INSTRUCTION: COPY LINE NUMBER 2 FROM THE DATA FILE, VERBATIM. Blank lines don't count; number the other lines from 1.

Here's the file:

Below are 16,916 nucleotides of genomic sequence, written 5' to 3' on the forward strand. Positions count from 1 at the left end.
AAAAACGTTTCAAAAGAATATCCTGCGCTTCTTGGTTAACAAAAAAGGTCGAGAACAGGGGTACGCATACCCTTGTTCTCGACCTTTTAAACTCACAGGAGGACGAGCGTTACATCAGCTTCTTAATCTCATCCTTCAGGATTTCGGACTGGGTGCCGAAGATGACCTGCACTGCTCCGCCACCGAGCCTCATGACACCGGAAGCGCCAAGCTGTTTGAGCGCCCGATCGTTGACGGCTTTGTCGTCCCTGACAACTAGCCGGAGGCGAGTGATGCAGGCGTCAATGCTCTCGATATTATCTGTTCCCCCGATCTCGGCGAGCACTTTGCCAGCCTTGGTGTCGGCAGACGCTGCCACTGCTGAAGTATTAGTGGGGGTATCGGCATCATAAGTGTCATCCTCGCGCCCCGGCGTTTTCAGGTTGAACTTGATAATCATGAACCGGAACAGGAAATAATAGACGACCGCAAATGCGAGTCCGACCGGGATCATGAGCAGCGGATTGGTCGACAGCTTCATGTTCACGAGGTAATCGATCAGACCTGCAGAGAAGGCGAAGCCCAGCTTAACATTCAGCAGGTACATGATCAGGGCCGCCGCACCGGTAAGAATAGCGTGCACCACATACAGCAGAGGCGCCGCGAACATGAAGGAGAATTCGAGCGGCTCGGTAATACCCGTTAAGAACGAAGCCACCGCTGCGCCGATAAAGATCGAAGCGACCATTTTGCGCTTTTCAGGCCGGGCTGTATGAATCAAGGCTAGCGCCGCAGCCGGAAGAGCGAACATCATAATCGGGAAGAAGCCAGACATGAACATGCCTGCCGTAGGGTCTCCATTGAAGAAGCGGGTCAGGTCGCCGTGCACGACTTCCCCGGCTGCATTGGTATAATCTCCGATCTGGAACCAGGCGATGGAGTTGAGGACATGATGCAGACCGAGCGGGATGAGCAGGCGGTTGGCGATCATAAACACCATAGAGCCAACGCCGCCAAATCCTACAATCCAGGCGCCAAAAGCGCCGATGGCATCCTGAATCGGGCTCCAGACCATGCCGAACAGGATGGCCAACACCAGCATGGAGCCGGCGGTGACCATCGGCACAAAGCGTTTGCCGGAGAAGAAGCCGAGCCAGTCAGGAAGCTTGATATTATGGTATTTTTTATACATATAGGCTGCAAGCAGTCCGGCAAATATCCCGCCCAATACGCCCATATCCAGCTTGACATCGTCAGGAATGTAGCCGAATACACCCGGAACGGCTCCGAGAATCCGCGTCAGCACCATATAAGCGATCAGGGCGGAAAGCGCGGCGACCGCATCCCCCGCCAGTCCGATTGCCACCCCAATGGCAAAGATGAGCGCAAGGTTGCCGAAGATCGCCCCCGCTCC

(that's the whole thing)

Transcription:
AAAAACGTTTCAAAAGAATATCCTGCGCTTCTTGGTTAACAAAAAAGGTCGAGAACAGGGGTACGCATACCCTTGTTCTCGACCTTTTAAACTCACAGGAGGACGAGCGTTACATCAGCTTCTTAATCTCATCCTTCAGGATTTCGGACTGGGTGCCGAAGATGACCTGCACTGCTCCGCCACCGAGCCTCATGACACCGGAAGCGCCAAGCTGTTTGAGCGCCCGATCGTTGACGGCTTTGTCGTCCCTGACAACTAGCCGGAGGCGAGTGATGCAGGCGTCAATGCTCTCGATATTATCTGTTCCCCCGATCTCGGCGAGCACTTTGCCAGCCTTGGTGTCGGCAGACGCTGCCACTGCTGAAGTATTAGTGGGGGTATCGGCATCATAAGTGTCATCCTCGCGCCCCGGCGTTTTCAGGTTGAACTTGATAATCATGAACCGGAACAGGAAATAATAGACGACCGCAAATGCGAGTCCGACCGGGATCATGAGCAGCGGATTGGTCGACAGCTTCATGTTCACGAGGTAATCGATCAGACCTGCAGAGAAGGCGAAGCCCAGCTTAACATTCAGCAGGTACATGATCAGGGCCGCCGCACCGGTAAGAATAGCGTGCACCACATACAGCAGAGGCGCCGCGAACATGAAGGAGAATTCGAGCGGCTCGGTAATACCCGTTAAGAACGAAGCCACCGCTGCGCCGATAAAGATCGAAGCGACCATTTTGCGCTTTTCAGGCCGGGCTGTATGAATCAAGGCTAGCGCCGCAGCCGGAAGAGCGAACATCATAATCGGGAAGAAGCCAGACATGAACATGCCTGCCGTAGGGTCTCCATTGAAGAAGCGGGTCAGGTCGCCGTGCACGACTTCCCCGGCTGCATTGGTATAATCTCCGATCTGGAACCAGGCGATGGAGTTGAGGACATGATGCAGACCGAGCGGGATGAGCAGGCGGTTGGCGATCATAAACACCATAGAGCCAACGCCGCCAAATCCTACAATCCAGGCGCCAAAAGCGCCGATGGCATCCTGAATCGGGCTCCAGACCATGCCGAACAGGATGGCCAACACCAGCATGGAGCCGGCGGTGACCATCGGCACAAAGCGTTTGCCGGAGAAGAAGCCGAGCCAGTCAGGAAGCTTGATATTATGGTATTTTTTATACATATAGGCTGCAAGCAGTCCGGCAAATATCCCGCCCAATACGCCCATATCCAGCTTGACATCGTCAGGAATGTAGCCGAATACACCCGGAACGGCTCCGAGAATCCGCGTCAGCACCATATAAGCGATCAGGGCGGAAAGCGCGGCGACCGCATCCCCCGCCAGTCCGATTGCCACCCCAATGGCAAAGATGAGCGCAAGGTTGCCGAAGATCGCCCCCGCTCC